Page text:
A few days ago, my son Michael had the privilege of being the Master of Ceremonies at the Veterans Day Ceremony at his middle school, Caddo Middle Magnet. He did an excellent job, and I am very proud of him. Why did he get picked to do it? Because the person organizing knew that he is the son of a Veteran that has given so much for our country.
Today is Veteran’s Day, and my sons are sans their dad. He’s not deployed this time, but away for training that he needs to transition to a new job in his full-time Army National Guard position. He’s been a full-timer since about one month before 9/11. Since then he has deployed two times, been to several schools and trainings, and been away quite a lot due to his job obligations. My sons have come to terms with the fact that dad won’t be here for some birthdays and important holidays.
Our boys have learned the fine art of how to Skype with dad, how to deal with an emotional mom, how to make their own fish sticks or hot dogs for dinner when said mom just wants to sit on the couch and watch re-runs of The Golden Girls when having her own personal pity party, and how to be just a little more resilient to some things in life that a lot of kids their age don’t have to deal with. They’ve also learned how to get ready for an awesome day: Dad coming home. They know how to help in getting the house clean and ready, make welcome home posters, make chocolate chip cookies, rake the yard, and make the best of a great situation.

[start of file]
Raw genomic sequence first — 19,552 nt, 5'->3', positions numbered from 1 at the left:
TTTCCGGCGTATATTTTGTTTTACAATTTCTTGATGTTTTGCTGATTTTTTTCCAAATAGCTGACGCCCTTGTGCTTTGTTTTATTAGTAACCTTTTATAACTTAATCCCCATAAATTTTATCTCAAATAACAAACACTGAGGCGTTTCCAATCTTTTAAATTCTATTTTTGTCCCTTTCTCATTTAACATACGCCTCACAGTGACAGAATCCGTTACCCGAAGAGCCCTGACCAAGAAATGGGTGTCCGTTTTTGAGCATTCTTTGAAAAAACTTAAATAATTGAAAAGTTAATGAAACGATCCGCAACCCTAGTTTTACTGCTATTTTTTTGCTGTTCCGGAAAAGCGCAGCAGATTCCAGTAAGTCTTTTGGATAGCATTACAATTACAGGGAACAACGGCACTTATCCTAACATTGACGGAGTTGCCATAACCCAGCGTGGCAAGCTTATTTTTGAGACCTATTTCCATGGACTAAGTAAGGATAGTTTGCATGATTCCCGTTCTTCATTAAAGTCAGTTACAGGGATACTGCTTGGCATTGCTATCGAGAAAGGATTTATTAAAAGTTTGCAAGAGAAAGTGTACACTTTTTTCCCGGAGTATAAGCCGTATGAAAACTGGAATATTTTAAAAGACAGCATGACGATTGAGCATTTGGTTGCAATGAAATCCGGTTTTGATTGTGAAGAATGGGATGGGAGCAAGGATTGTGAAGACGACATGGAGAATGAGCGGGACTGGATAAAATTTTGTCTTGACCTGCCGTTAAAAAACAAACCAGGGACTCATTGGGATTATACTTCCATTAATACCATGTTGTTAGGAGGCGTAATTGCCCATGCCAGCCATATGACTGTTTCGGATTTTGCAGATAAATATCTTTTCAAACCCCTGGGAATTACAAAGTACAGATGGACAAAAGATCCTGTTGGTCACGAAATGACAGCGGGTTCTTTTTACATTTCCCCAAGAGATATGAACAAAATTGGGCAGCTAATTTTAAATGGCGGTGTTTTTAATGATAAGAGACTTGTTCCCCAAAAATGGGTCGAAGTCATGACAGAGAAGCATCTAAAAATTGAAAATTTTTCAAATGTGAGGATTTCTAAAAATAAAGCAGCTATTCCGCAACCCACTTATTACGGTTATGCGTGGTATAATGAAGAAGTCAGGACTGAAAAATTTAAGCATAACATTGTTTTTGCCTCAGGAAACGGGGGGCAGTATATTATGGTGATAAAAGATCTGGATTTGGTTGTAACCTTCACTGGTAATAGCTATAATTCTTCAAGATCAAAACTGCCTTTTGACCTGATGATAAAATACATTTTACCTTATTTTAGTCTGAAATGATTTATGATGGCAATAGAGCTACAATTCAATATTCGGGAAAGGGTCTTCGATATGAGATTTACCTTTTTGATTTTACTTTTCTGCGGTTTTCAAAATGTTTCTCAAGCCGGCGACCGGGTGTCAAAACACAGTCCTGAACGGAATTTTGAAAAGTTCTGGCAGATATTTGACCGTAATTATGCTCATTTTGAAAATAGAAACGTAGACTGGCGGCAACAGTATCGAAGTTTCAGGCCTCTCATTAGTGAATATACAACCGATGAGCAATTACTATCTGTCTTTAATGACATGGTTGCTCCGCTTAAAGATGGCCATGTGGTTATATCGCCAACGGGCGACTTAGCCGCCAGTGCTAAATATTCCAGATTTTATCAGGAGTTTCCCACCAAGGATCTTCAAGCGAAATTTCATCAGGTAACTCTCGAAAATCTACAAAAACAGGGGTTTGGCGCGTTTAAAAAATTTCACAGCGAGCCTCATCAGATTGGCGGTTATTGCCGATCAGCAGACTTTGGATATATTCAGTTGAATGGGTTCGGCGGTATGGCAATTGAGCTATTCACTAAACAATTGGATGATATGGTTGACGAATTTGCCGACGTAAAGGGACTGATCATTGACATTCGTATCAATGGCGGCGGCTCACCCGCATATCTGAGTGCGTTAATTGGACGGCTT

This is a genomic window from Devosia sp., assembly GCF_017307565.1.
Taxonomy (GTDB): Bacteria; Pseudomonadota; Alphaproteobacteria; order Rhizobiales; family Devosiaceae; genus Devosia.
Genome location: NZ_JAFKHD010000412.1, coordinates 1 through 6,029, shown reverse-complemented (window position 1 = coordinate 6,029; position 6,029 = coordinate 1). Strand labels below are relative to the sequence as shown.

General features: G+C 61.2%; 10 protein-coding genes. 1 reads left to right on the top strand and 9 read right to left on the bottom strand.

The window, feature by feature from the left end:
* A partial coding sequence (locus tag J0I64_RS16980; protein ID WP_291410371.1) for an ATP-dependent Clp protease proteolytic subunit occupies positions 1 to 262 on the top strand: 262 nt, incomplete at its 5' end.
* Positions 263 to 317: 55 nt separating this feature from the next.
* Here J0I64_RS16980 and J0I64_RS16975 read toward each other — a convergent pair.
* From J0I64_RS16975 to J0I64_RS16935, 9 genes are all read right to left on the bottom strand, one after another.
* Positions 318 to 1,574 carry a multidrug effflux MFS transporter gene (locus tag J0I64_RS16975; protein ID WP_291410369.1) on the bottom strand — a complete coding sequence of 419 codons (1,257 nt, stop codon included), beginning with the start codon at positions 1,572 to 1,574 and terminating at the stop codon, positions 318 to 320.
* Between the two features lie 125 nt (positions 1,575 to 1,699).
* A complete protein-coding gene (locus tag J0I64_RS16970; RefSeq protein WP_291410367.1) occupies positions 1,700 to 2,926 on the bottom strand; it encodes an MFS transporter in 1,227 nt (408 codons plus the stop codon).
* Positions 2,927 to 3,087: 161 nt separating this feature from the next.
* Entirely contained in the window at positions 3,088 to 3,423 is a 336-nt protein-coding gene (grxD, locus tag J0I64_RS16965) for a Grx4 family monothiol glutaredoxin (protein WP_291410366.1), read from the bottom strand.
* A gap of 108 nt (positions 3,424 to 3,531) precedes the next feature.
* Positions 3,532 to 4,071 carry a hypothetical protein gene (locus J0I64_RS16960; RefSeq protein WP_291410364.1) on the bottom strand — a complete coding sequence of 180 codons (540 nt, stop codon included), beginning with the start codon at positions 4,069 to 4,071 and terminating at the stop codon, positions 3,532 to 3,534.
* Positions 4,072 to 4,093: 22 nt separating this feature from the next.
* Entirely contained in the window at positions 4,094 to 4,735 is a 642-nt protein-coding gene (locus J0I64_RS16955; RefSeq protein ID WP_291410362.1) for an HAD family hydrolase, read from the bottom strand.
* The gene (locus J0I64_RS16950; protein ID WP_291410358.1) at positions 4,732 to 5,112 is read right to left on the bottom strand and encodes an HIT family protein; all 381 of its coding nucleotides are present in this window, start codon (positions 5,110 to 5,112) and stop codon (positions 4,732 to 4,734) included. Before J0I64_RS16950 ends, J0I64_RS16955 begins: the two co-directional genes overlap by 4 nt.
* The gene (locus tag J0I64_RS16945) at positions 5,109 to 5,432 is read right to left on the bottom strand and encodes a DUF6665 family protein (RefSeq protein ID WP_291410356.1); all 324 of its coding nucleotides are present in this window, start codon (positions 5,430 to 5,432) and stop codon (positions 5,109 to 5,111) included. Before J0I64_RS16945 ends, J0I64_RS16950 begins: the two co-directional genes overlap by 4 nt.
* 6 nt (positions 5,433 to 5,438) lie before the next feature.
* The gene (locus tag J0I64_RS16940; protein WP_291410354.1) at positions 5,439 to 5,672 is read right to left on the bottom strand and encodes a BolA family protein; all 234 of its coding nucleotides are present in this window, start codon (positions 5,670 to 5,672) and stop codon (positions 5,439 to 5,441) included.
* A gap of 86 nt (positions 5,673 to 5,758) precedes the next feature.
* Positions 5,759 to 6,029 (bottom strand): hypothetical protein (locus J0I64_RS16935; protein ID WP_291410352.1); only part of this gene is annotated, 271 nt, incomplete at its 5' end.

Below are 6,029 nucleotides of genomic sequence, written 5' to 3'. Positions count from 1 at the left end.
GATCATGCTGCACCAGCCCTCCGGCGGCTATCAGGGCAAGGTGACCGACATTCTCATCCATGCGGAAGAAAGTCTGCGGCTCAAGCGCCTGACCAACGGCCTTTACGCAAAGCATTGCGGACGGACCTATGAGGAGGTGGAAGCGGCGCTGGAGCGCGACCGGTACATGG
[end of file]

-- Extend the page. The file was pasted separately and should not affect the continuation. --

Last year, their dad was deployed for the entire year. The boys, especially Michael, were very nervous the entire time. Sammy was four and Michael was six the first time he deployed, so Michael remembers the events better than Sammy does. Their dad had trained in country for six months, then was in Iraq for six months before he was badly injured by a vehicle-bourne improvised explosive device (VBIED) and came home earlier than the rest of his unit. It was a tough time; he had to recuperate and we had to deal with explaining it all to our young children. It was pretty funny when he came home, all wrapped in bandages and looking pretty rough, when Sammy, only four years old, said, “No offense Daddy, but you look…kind of ugly.” We still crack up about that every time we talk about it.
It’s extremely heartwarming to see the average citizen walk up to a member of the Armed Forces that is in uniform, simply shake their hand and say, “Thank you for your service.” It means a lot to the families and friends of Veterans and currently activated military members, that the sacrifices of our military are appreciated not just today, but everyday.